Service was well-meaning. Still virtually every item ordered on the second and third visits arrived simultaneously, despite deliberate instructions that five items at once was not desirable. During visit one a nervous support server repeatedly poured water into my partner's wine. But this mistake was charmingly rectified by our main server, who immediately replaced all watered wine with full complimentary glasses, and inquired, straightfaced, at the meal's end: "Would you like anything else? More water in your wine? Or maybe some wine in your water?"  

There are pluses to Bambú, aside from sushi, sorbet, and a few other grazes and garnishes. The décor is impressive, especially now that the shoddy sheet-covered seating that busted butts for almost two months finally has been replaced with the comfy chairs interior designer Patrick Kennedy intended. An exotic open kitchen/sushi bar gives the main room the feel of dining in an elegantly minimalist Oriental garden, and a spectacular bamboo container garden in the narrow side corridor is almost consolation for being seated in Siberia. (Diners who really rate get main room tables, or ascend to the upstairs lounge.)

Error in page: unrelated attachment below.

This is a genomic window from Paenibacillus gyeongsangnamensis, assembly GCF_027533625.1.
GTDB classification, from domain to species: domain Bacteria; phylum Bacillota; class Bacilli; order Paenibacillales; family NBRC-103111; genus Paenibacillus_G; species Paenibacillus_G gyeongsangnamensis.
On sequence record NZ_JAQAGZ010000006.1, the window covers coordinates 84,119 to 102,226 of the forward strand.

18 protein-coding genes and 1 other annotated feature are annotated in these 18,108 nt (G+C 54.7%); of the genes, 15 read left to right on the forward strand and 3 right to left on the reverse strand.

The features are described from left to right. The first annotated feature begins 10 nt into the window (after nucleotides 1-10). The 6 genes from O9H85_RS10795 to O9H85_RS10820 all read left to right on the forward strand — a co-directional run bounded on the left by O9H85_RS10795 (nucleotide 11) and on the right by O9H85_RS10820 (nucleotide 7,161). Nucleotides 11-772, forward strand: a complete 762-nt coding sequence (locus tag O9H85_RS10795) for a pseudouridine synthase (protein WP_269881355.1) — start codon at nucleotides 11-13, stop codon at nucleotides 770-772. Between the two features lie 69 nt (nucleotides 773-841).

As for consistently excellent Eastern eats in Miami Beach, though, I hate to say it, because Cameron Diaz struck me as a really nice person who really does love Asian food. But I think she's gonna have to keep looking for someplace to eat.